# Expectation of the difference of two exponential random variables.

Let $$X, Y$$ be independent random variables exponentially distributed with parameter 1. Find the $$E(|X-Y|)$$.

My approach :

Let $$Z = X - Y$$. Then, the goal is to find $$E(|Z|) = \int_{-\infty}^{\infty}{|z|f_Z(z)dz}$$. So, in order to find the density for $$Z$$, I use a convolution method:

$$F_Z(z) = P(Z \leq z) = P(X - Y \leq z) = \iint_{X-Y \leq z}{f_X(x)f_Y(y)dxdy} = \int_{-\infty}^{\infty}\int_{-\infty}^{z+y}{f_X(x)f_Y(y)dxdy} = \int_{-\infty}^{\infty}F_X(z+y)f_Y(y)dy$$

Now, differentiating with respect to z, we can get the density of z.

$$\frac{d}{dz}\left(F_Z(z)\right) = f_Z(z) = \int_{-\infty}^{\infty}{f_X(z+y)f_Y(y)dy}$$

Since X, Y are $$\sim Exp(1)$$, their densities are known and the integral simplifies to:

$$f_Z(z) = \int_{0}^{\infty}{e^{-z}e^{-2y}dy} = -\frac{1}{2}e^{-z}$$

Then, the expectation value is:

$$E(|Z|) = \int_{-\infty}^{\infty}{-\frac{1}{2}|z|e^{-z}dz} = \int_{-\infty}^{0}{\frac{1}{2}ze^{-z}dz} + \int_{0}^{\infty}{-\frac{1}{2}ze^{-z}dz}$$

I thought that this was correct, but I am confused on the bounds of Z since evaluating this integral from $$-\infty$$ makes the expression divergent.

Is it the case that since $$z \geq 0$$, then the integral for the expectation value simplifies to:

$$E(|Z|) = \int_{-\infty}^{\infty}{-\frac{1}{2}|z|e^{-z}dz} = \int_{0}^{\infty}{-\frac{1}{2}ze^{-z}dz}$$ ?

• If you are asked to find $\mathbb Ef(X,Y)$ or $\mathbb E|f(X,Y)|$ then in most cases it is not handsome to go for finding the distribution of $Z=f(X,Y)$. A calculation based directly on the distribution of $(X,Y)$ is mostly easyer and less error prone. Apr 8, 2020 at 13:46

The issue is in your computation of $$f_z$$, as you do not write the indicator functions: the density of $$Y$$ is not $$e^{-y} \: \mathrm{d} y$$, but $$e^{-y} 1_{\{y > 0\}} \: \mathrm{d} y$$. Therefore, your integral becomes, \begin{align*} F_z(z) & = \int_{- \infty}^{+\infty} f_X(z+y) f_Y(y) \: \mathrm{d} y \\ & = \int_{- \infty}^{+\infty} e^{-(z+y)} 1_{\{z+y>0\}} e^{-y} 1_{\{y>0\}} \: \mathrm{d} y \\ & = e^{-z} \int_{- \infty}^{+\infty} e^{-2y} 1_{\{y>-z\}} 1_{\{y>0\}} \: \mathrm{d} y. \end{align*} If $$z \geq 0$$ then the integral is $$\int_0^{+\infty} e^{-2y} \: \mathrm{d} y = \frac12,$$ (you made a sign mistake here, btw), while if $$z < 0$$, it is $$\int_{-z}^{+\infty} e^{-2y} \: \mathrm{d} y = \frac12 e^{2z}.$$ Finally, the density of $$Z$$ is $$f_z(z) = \frac12 \left ( e^{-z} 1_{\{z \geq 0\}} + e^{z} 1_{\{z < 0\}} \right)$$ Then, you readily get that $$\mathbb{E}(Z) = \frac12+\frac12 = 1.$$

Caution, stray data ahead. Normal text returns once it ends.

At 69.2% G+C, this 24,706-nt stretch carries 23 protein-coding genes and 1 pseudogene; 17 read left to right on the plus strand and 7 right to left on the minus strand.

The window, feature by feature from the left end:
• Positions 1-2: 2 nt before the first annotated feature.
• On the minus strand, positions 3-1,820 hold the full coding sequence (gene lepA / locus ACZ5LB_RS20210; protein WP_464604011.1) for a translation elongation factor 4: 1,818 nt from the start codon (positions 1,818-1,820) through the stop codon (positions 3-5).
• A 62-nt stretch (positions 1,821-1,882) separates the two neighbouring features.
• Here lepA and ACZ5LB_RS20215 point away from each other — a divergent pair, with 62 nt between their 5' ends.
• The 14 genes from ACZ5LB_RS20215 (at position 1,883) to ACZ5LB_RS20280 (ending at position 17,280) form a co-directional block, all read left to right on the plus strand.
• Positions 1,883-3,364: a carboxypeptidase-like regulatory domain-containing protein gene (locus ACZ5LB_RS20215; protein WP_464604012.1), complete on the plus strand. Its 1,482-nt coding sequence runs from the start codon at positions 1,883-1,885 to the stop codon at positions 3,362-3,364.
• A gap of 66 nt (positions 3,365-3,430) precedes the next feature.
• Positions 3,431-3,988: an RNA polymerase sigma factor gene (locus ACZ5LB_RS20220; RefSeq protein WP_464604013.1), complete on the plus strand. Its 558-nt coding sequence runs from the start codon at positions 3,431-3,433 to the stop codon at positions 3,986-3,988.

• I see, I have a follow up question about the final step. Why isn't the indicator function for $z < 0$ equal to 0. If $z$ cannot be less than $0$, then shouldn't the second part of the density of $z$ be zero? Apr 8, 2020 at 13:48
• Why couldn't $z$ be negative? You have $Z = X - Y$, so it can take any real value. Apr 8, 2020 at 14:08
• Ahh, my mistake, you are correct. Thank you for the great explanation. Apr 8, 2020 at 14:22

We use the first given formula, so \begin{aligned} \Bbb E[Z] &= \Bbb E[\ |X-Y|\ ] \\ &= \iint_{(0,\infty)^2}|x-y|\; e^{-x}\; dx\; e^{-y}\; dy \\ &= \iint_{\substack{(x,y)\in (0,\infty)^2\\x\le y}}|x-y|\; e^{-x}\; dx\; e^{-y}\; dy \\ &\qquad + \iint_{\substack{(x,y)\in (0,\infty)^2\\y\le x}}|x-y|\; e^{-x}\; dx\; e^{-y}\; dy \\ &= 2\iint_{\substack{(x,y)\in (0,\infty)^2\\x\le y}}|x-y|\; e^{-x}\; dx\; e^{-y}\; dy \\ &= 2 \int_0^\infty e^{-x}\; dx \underbrace{\int_x^\infty (y-x)\; e^{-(y-x)}\; e^{-x}\; dy}_{e^{-x}} \\ &= 2 \int_0^\infty e^{-2x}\; dx \\ &=2\cdot\frac 12=1\ . \end{aligned}

In general $$\left|x-y\right|=\max\left(x,y\right)-\min\left(x,y\right)$$ so that:
\begin{aligned}\mathbb{E}\left|X-Y\right| & =\mathbb{E}\max\left(X,Y\right)-\mathbb{E}\min\left(X,Y\right)\\ & =\int_{0}^{\infty}P\left(\max\left(X,Y\right)>z\right)dz-\int_{0}^{\infty}P\left(\min\left(X,Y\right)>z\right)dz\\ & =\int_{0}^{\infty}P\left(X>z\vee Y>z\right)dz-\int_{0}^{\infty}P\left(X>z\wedge Y>z\right)dz\\ & =\int_{0}^{\infty}P\left(X>z\right)+P\left(Y>z\right)-2P\left(X>z\right)P\left(Y>z\right)dz\\ & =\int_{0}^{\infty}2e^{-z}-2e^{-2z}dz\\ & =\left[-2e^{-z}+e^{-2z}\right]_{0}^{\infty}\\ & =1 \end{aligned}